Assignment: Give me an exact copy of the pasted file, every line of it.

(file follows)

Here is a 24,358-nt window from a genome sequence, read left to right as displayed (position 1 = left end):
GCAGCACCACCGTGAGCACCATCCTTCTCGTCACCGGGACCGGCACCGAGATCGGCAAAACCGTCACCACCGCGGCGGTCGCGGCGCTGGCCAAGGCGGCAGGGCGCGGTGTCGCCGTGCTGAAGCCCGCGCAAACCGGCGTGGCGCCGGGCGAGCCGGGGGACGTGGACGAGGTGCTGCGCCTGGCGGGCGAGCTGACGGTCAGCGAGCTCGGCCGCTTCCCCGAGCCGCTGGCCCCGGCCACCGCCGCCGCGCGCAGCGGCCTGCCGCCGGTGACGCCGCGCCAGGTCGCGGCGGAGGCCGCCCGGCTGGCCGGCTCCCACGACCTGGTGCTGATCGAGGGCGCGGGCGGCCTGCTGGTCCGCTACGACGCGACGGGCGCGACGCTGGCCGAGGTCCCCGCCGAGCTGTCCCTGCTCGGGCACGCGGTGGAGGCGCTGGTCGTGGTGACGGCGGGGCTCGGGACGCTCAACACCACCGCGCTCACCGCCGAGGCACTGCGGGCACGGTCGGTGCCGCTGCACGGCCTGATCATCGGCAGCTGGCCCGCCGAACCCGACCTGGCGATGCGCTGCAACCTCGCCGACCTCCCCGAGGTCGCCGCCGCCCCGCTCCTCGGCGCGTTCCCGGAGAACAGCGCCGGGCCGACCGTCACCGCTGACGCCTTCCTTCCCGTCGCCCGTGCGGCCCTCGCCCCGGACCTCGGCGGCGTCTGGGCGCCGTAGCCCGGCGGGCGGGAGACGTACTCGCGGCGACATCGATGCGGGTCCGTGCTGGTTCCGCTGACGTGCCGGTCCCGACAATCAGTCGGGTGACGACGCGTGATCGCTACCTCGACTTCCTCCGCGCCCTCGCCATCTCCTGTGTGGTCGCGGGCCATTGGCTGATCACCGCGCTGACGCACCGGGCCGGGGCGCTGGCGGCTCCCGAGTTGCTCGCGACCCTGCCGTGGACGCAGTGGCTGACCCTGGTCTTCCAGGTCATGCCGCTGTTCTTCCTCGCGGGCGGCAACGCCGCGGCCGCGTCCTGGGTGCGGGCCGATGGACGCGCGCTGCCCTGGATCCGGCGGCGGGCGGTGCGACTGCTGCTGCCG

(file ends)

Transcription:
Here is a 24,358-nt window from a genome sequence, read left to right as displayed (position 1 = left end):
GCAGCACCACCGTGAGCACCATCCTTCTCGTCACCGGGACCGGCACCGAGATCGGCAAAACCGTCACCACCGCGGCGGTCGCGGCGCTGGCCAAGGCGGCAGGGCGCGGTGTCGCCGTGCTGAAGCCCGCGCAAACCGGCGTGGCGCCGGGCGAGCCGGGGGACGTGGACGAGGTGCTGCGCCTGGCGGGCGAGCTGACGGTCAGCGAGCTCGGCCGCTTCCCCGAGCCGCTGGCCCCGGCCACCGCCGCCGCGCGCAGCGGCCTGCCGCCGGTGACGCCGCGCCAGGTCGCGGCGGAGGCCGCCCGGCTGGCCGGCTCCCACGACCTGGTGCTGATCGAGGGCGCGGGCGGCCTGCTGGTCCGCTACGACGCGACGGGCGCGACGCTGGCCGAGGTCCCCGCCGAGCTGTCCCTGCTCGGGCACGCGGTGGAGGCGCTGGTCGTGGTGACGGCGGGGCTCGGGACGCTCAACACCACCGCGCTCACCGCCGAGGCACTGCGGGCACGGTCGGTGCCGCTGCACGGCCTGATCATCGGCAGCTGGCCCGCCGAACCCGACCTGGCGATGCGCTGCAACCTCGCCGACCTCCCCGAGGTCGCCGCCGCCCCGCTCCTCGGCGCGTTCCCGGAGAACAGCGCCGGGCCGACCGTCACCGCTGACGCCTTCCTTCCCGTCGCCCGTGCGGCCCTCGCCCCGGACCTCGGCGGCGTCTGGGCGCCGTAGCCCGGCGGGCGGGAGACGTACTCGCGGCGACATCGATGCGGGTCCGTGCTGGTTCCGCTGACGTGCCGGTCCCGACAATCAGTCGGGTGACGACGCGTGATCGCTACCTCGACTTCCTCCGCGCCCTCGCCATCTCCTGTGTGGTCGCGGGCCATTGGCTGATCACCGCGCTGACGCACCGGGCCGGGGCGCTGGCGGCTCCCGAGTTGCTCGCGACCCTGCCGTGGACGCAGTGGCTGACCCTGGTCTTCCAGGTCATGCCGCTGTTCTTCCTCGCGGGCGGCAACGCCGCGGCCGCGTCCTGGGTGCGGGCCGATGGACGCGCGCTGCCCTGGATCCGGCGGCGGGCGGTGCGACTGCTGCTGCCG